Without any overmistification, the essence is that stand up after all your falls and go on. Analyse the situation, find the reason why you fell and avoid the falling nearest.

          Anyway, all the necessary knowledge is accessible from the 'University of Hard Knocks'.

          All the best,

          - coming -

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        • Profile picture of the author Sandor Verebi
          Originally Posted by JonathanBoettcher View Post

          ... And I can tell you there have been far more failures than successes, but each failure leads you a little closer to the success you're looking for...
          Edison held himself to this presumably. Maybe for us is expedient to follow him, in this too.

          All the best,

          - coming -

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  • Profile picture of the author JonMills
    Take a look at the video by JKRowling on Ted

    JK Rowling: The fringe benefits of failure | Video on
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    • Profile picture of the author Gabriel Medeiros
      Originally Posted by JonMills View Post

      Take a look at the video by JKRowling on Ted

      JK Rowling: The fringe benefits of failure | Video on
      Very nice video!

      Thank you!
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      • Profile picture of the author Marius_Puluikis
        I wouldnt use word failure either. If you really believe what you want to achieve something and you want that badly enough, so you just go until you successful. Failures is just a lessons. That's why we are enterprenuars, not like other people, who don't take risk, who are don't willing to fail. I think a lot of successful people had failures.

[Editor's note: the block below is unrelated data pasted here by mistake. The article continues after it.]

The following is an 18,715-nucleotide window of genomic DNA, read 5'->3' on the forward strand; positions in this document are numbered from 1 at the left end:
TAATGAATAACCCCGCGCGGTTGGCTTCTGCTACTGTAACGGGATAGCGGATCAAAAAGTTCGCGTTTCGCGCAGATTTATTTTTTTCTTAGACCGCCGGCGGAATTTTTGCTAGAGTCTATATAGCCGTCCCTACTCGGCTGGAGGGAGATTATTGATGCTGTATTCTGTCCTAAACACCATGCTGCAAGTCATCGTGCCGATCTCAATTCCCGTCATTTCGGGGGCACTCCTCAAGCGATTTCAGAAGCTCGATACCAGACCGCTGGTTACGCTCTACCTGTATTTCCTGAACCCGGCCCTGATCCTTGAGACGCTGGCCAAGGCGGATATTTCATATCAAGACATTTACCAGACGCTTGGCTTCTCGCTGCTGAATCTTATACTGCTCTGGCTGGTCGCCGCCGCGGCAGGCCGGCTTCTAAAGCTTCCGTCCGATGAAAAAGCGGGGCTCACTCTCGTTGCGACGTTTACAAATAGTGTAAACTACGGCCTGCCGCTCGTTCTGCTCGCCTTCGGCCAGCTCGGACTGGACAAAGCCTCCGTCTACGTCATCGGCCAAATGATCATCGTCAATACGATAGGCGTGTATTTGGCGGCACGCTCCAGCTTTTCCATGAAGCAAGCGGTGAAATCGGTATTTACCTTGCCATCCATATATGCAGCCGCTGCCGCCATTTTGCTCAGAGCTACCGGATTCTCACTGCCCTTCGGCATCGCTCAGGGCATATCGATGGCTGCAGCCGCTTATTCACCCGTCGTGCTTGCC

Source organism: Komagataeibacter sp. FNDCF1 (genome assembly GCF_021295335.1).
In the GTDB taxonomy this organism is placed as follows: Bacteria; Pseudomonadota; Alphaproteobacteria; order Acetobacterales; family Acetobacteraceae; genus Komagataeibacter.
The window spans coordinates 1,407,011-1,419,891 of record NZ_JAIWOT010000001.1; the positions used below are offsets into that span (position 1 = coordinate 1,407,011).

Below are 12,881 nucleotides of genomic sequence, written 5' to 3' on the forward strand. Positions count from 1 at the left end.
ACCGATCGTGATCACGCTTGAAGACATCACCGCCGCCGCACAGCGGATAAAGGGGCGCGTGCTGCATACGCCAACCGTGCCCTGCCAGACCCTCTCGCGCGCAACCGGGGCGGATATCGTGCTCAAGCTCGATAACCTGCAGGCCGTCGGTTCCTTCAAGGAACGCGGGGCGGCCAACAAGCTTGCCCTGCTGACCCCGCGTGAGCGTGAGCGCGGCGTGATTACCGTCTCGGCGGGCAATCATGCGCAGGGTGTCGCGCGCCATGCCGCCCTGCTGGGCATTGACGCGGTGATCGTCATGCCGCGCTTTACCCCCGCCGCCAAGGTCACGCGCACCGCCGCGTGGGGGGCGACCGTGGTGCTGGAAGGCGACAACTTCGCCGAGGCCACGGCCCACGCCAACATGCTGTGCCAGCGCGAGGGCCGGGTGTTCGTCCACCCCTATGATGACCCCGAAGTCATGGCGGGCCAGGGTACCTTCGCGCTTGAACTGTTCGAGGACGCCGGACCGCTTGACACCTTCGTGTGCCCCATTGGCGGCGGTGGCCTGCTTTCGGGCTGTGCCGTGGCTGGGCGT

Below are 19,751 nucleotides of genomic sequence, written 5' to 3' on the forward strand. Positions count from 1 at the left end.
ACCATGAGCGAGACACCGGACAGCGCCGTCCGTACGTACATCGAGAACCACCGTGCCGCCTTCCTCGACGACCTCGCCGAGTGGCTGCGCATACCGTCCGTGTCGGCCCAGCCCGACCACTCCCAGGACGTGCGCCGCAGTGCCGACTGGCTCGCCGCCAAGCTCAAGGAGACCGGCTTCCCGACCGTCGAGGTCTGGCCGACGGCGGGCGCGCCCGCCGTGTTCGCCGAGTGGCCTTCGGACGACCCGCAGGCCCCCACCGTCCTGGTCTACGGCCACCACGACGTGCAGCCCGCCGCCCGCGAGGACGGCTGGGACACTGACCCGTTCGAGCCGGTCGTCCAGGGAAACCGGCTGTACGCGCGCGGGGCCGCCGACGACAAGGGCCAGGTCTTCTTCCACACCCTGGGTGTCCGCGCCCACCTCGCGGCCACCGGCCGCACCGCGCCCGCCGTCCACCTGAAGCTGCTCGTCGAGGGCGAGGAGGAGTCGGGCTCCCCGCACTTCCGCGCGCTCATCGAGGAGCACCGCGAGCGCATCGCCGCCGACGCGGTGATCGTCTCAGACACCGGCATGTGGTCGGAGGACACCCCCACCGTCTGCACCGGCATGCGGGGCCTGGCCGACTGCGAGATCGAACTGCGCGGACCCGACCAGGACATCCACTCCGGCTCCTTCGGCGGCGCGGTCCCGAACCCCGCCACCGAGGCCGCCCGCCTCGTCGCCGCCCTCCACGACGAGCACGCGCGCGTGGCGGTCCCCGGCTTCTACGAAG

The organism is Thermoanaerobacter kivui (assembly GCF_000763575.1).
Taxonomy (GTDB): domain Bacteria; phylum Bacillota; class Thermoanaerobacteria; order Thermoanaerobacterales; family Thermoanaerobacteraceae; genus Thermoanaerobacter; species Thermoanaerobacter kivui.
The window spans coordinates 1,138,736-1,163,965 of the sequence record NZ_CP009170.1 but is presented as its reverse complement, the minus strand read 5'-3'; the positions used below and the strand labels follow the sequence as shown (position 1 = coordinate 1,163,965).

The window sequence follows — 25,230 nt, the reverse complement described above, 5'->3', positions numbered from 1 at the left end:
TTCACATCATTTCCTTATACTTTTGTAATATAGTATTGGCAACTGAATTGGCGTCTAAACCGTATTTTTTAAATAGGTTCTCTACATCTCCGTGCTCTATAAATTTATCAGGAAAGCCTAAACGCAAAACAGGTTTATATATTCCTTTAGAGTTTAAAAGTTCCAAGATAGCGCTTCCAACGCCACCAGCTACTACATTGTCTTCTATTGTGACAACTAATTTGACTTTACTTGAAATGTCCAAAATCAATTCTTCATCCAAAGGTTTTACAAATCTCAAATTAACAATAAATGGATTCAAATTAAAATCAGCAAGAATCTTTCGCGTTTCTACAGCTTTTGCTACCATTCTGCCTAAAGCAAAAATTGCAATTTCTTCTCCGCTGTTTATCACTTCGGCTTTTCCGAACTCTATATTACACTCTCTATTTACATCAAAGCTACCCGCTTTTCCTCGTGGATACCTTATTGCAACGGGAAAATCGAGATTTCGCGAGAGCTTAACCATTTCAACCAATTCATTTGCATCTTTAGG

I always remember Jim Rohn's words everything is possible for those who believe but not for those who hope.

        Of Course believing is not enough. You need to feel that you gonna be successful.

        I remember when I was doing MLM business with Amway company and one very successful distributor told me that we need to fix what's going on in our mind and when we can accomplish pretty much anything.
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        • Profile picture of the author Gabriel Medeiros
          Thanks for all the replies! And thanks for the massage and the video Ken!

          I do believe that we need to fail a lot in order to succeed. But I don't see failure as a bed thing. Maybe it's true that it has a bad connotation on peoples mind but as Ken said, it is a choice. I see my mistakes (failure) as something to learn from.

          The idea of the post was to show the main thing that was holding me back from start seeing some kind of success in front of me.

          I know that much more failure will come, even thought, it is just the begging of the amount of success I want to achieve.

          The great thing is that now I can see a bit of progress and by experience, things start to happen faster after that stage.

          I hope that those who read all these posts find a way to benefit themselves with it.

          All the best!

          Gabriel GM
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  • Profile picture of the author Darren Hodgson